Little wonder that it was never officially decreed to be the Building of the Moment. This was not a year for quiet intelligence. The 2006 shortlist was particularly showy: Zaha Hadid, Richard Rogers (twice!); Michael Hopkins, David Adjaye. Caruso St John’s understated masterpiece was simply overlooked. It is an extraordinary building; intelligent and poetic. But it is difficult to celebrate, hard to visit, impossible to capture in photography or words. How best to frame a world of moods and moments; unfolding spaces; captured light? Elusive, hard to know, it has slipped out of Stirling folklore, disappeared from view. Surprising, really, that it even made the shortlist. Public buildings have their own PR machines. Private houses tend to need a champion. The Lawns, in contrast, was destined to be published and applauded. Commissioned by Frances Newell and John Sorrell, two of the brightest stars in the design world’s glittering firmament, it was launched into society like an eager debutante. It was a struggle to find a critic who hadn’t sipped champagne at their legendary Christmas bash.

They haven’t built their house as a status symbol but as a place to enjoy together

Outhouse has its own champions: its ebullient architects and, more importantly, its owners – two artists of a certain age and apparently boundless joie de vivre. Commissioning a new home is an optimistic act: a decision to look towards the future and shape a different way of life. To commission this home, and at this stage of life, is a life-affirming celebration. A riposte to the dread fear that the best we can aspire to in retirement is a McCarthy & Stone apartment and the occasional Saga cruise. The presence of ‘his and hers’ studios speaks of a shared creative spirit and a determined independence. The modest number of bedrooms suggests this is not a house for entertaining. They haven’t built their house as a status symbol but as a place to enjoy together, suggesting a contentment and companionship that it’s hard not to envy – especially when you see photos of the owners zipping round their home on scooters, painting in the studios and chatting in the sun.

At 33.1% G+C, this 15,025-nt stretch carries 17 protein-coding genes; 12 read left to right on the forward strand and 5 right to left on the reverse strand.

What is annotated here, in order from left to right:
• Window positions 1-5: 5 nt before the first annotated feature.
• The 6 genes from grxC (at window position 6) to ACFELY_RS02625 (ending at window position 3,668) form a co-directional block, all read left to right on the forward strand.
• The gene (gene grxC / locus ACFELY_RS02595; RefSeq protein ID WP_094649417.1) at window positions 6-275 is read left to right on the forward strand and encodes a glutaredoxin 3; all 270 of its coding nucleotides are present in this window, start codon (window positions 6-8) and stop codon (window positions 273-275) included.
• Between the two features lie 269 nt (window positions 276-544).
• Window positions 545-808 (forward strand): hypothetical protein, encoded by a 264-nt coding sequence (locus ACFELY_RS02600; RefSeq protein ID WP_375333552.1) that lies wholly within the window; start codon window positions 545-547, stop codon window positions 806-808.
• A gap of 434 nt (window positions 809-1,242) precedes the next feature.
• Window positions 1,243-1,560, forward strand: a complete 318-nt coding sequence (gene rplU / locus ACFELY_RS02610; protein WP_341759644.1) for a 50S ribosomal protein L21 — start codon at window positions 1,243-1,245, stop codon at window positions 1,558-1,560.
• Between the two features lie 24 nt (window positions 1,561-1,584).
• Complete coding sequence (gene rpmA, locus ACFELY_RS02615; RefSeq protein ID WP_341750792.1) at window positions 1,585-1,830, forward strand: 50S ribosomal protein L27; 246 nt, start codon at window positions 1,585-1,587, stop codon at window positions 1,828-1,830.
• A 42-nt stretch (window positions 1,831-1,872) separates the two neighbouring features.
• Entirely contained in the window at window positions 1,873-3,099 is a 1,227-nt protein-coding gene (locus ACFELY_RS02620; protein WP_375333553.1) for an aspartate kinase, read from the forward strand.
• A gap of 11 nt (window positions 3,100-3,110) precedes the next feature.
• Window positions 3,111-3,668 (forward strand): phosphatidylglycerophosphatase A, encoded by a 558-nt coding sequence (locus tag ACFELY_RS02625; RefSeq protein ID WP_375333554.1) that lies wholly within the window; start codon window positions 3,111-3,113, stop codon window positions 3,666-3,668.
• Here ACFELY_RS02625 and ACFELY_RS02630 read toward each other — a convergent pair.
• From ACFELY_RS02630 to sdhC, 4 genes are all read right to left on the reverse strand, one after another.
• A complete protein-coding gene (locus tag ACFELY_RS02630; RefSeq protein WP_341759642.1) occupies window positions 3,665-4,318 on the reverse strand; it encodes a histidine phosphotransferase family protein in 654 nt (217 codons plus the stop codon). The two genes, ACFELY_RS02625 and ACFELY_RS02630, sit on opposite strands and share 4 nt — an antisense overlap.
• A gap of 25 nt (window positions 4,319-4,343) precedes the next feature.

Outhouse represents a welcome direction in the evolution of the modern house; a move to reconcile the clarity and simplicity of concrete, glass and steel with respect for the environment, for character and context; for the tastes and preoccupations of the clients. But it is representative, as opposed to transformational. For all its glorious appeal it’s difficult to argue that it has ‘made the biggest contribution to architecture’ of any building this past year. Then again, it is undoubtedly the building that has made us smile the most.